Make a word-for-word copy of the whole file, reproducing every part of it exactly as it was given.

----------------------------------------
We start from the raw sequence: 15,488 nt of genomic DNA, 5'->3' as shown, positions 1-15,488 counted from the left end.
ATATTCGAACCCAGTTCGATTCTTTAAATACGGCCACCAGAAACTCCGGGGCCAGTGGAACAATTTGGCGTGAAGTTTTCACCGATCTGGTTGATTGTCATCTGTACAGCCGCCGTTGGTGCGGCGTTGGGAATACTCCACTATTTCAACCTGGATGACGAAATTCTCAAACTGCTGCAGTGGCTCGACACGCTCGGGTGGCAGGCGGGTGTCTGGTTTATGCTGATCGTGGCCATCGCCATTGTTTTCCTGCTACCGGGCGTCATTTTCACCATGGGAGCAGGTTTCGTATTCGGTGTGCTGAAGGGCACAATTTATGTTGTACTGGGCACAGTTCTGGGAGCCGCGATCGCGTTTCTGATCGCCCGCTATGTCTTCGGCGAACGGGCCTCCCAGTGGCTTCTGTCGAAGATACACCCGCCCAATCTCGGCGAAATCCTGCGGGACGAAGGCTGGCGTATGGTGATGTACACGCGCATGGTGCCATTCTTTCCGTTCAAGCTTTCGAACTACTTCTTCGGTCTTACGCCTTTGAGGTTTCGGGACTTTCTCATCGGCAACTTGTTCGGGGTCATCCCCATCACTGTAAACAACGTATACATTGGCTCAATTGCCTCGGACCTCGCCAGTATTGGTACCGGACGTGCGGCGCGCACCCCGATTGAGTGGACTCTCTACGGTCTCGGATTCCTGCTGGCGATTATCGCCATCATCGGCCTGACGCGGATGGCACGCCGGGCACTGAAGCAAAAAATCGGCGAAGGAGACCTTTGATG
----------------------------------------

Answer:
We start from the raw sequence: 15,488 nt of genomic DNA, 5'->3' as shown, positions 1-15,488 counted from the left end.
ATATTCGAACCCAGTTCGATTCTTTAAATACGGCCACCAGAAACTCCGGGGCCAGTGGAACAATTTGGCGTGAAGTTTTCACCGATCTGGTTGATTGTCATCTGTACAGCCGCCGTTGGTGCGGCGTTGGGAATACTCCACTATTTCAACCTGGATGACGAAATTCTCAAACTGCTGCAGTGGCTCGACACGCTCGGGTGGCAGGCGGGTGTCTGGTTTATGCTGATCGTGGCCATCGCCATTGTTTTCCTGCTACCGGGCGTCATTTTCACCATGGGAGCAGGTTTCGTATTCGGTGTGCTGAAGGGCACAATTTATGTTGTACTGGGCACAGTTCTGGGAGCCGCGATCGCGTTTCTGATCGCCCGCTATGTCTTCGGCGAACGGGCCTCCCAGTGGCTTCTGTCGAAGATACACCCGCCCAATCTCGGCGAAATCCTGCGGGACGAAGGCTGGCGTATGGTGATGTACACGCGCATGGTGCCATTCTTTCCGTTCAAGCTTTCGAACTACTTCTTCGGTCTTACGCCTTTGAGGTTTCGGGACTTTCTCATCGGCAACTTGTTCGGGGTCATCCCCATCACTGTAAACAACGTATACATTGGCTCAATTGCCTCGGACCTCGCCAGTATTGGTACCGGACGTGCGGCGCGCACCCCGATTGAGTGGACTCTCTACGGTCTCGGATTCCTGCTGGCGATTATCGCCATCATCGGCCTGACGCGGATGGCACGCCGGGCACTGAAGCAAAAAATCGGCGAAGGAGACCTTTGATG